Researchers Developed a More Sustainable Way to Make Hoppy Beer—Here’s Where to Try It
These new GMO yeasts create great hop flavors without the additional water and energy usually required.
Talking about the potential benefits of a scientific breakthrough is one thing, but tasting it in action is another. Saying you can use science to make better plant-based meat is interesting, but it’s nothing compared to the experience of actually biting into an Impossible Burger. Last year we wrote about researchers at U.C. Berkeley who were working on genetically engineering yeast to result in a beer with more hop flavor without adding any additional hops. Now, you can actually drink beer made with one of these yeasts at all three Drake’s Brewing locations in California.
Weird Science – as the new beer is appropriately called – is a 5.2-percent ABV pale ale described by Drake’s as “a very basic brew, meant to highlight the terpene profile of the genetically engineered High Sierra yeast strain created by Berkeley Brewing Science (BBS)” (which is the company launched by those aforementioned researchers). As such, the only ingredients are Warrior hops (which are used early in the boil exclusively for bitterness), two-row malt, and the BBS yeast. The unique ale officially debuted on July 25 with the researchers standing by to answer questions.
Though BBS yeasts have apparently been used by a number of breweries, especially around the Bay Area, Brewmaster John Gillooly says that Drake’s may be the first to address the issue so head-on. “[Other brewers] have been very cagy in their language. We’re the first people to really work directly with the lab to say this is something we’re doing, that this is a genetically-engineered product,” he told me. “There are people out there who have issues with GMOs, and I figured I’d rather just get in front of it and communicate it…. And it just was neat. It’s a fun thing they’re doing. These guys deserve credit.”
But why bother genetically engineering yeast to create hop-like flavors when hops already exist? Gillooly addressed this on the brewery’s website. “The original intent of BBS was to replace hop-derived aromatics with yeast-derived aromatics, so brewers can scale back their hop usage for more sustainable brewing. Hops require a lot of energy and water to grow, around 23 pints of water for every pint of beer produced!” he explained. However, he then added that these unique yeasts could also simply serve as an additional tool in their brewing toolbox. “At Drake’s, we see this type of yeast as a compliment to hops, or another ingredient that puts flavor in the customers’ glass.”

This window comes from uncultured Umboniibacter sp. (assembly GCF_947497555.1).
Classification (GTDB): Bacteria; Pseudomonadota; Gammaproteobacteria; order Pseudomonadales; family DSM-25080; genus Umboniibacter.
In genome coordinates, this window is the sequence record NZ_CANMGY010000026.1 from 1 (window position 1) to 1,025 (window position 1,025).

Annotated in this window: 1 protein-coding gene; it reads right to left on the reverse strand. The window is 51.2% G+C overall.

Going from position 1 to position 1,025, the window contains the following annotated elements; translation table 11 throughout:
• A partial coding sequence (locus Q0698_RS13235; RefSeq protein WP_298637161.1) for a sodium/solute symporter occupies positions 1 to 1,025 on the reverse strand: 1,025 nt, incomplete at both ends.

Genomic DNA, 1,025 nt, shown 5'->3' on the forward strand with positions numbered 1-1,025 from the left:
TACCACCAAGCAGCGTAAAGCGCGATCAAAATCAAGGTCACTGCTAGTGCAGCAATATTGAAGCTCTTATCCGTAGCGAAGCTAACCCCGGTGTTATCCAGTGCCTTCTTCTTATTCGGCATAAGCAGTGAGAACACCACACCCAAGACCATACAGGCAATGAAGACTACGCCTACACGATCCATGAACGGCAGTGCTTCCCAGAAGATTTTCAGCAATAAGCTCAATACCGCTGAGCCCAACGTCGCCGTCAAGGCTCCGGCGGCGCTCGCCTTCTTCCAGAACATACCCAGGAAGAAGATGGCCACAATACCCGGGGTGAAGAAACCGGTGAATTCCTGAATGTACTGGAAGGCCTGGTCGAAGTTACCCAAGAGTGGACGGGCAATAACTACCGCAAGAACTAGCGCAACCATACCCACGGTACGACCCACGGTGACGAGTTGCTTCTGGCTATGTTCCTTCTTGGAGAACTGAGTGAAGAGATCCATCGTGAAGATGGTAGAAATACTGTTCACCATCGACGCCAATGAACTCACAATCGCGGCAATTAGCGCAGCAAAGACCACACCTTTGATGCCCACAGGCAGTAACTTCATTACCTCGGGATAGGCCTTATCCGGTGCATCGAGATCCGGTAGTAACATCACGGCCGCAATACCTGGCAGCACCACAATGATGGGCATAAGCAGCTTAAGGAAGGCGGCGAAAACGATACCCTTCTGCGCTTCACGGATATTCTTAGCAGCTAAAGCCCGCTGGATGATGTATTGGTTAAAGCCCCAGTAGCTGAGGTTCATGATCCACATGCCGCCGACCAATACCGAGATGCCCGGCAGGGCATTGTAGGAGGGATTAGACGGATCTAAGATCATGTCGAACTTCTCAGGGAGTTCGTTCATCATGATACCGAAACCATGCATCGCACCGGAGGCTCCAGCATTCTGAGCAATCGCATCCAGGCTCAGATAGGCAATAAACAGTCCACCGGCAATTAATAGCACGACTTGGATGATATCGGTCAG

Specifically, Gillooly says that Weird Science offers flavors not always found elsewhere. “High Sierra was the latest yeast they were working on and, at that time, the working name was terpene stack because it had so many different flavor elements kind of piled up into it. And it was just really interesting,” he said. “It’s got ginger and spruce. Frankly, notes that you don’t normally smell in hops.” Moving forward, Drake’s plans to combine these yeasts with actual hops to help push the boundaries of where flavors can go. In fact, a beer brewed in collaboration with HenHouse Brewing called Steroid Era that uses High Sierra yeast along with extensive dry-hopping is set to be released next week.
Of course, if you do have problems with GMOs, none of this might be up your alley, but you don’t need to abandon Drake’s entirely. “It has not escaped our attention that some people are uncomfortable with the genetic manipulation of organisms,” Gillooly continued on the brewery website. “Please note that the yeast from Berkeley Brewing Science will be isolated from our other beers. Also, beers using this yeast will be clearly marked in our tasting rooms and restaurants.” Whichever you prefer, we can't deny that science has expanded the beer universe in ways that surprise us every day.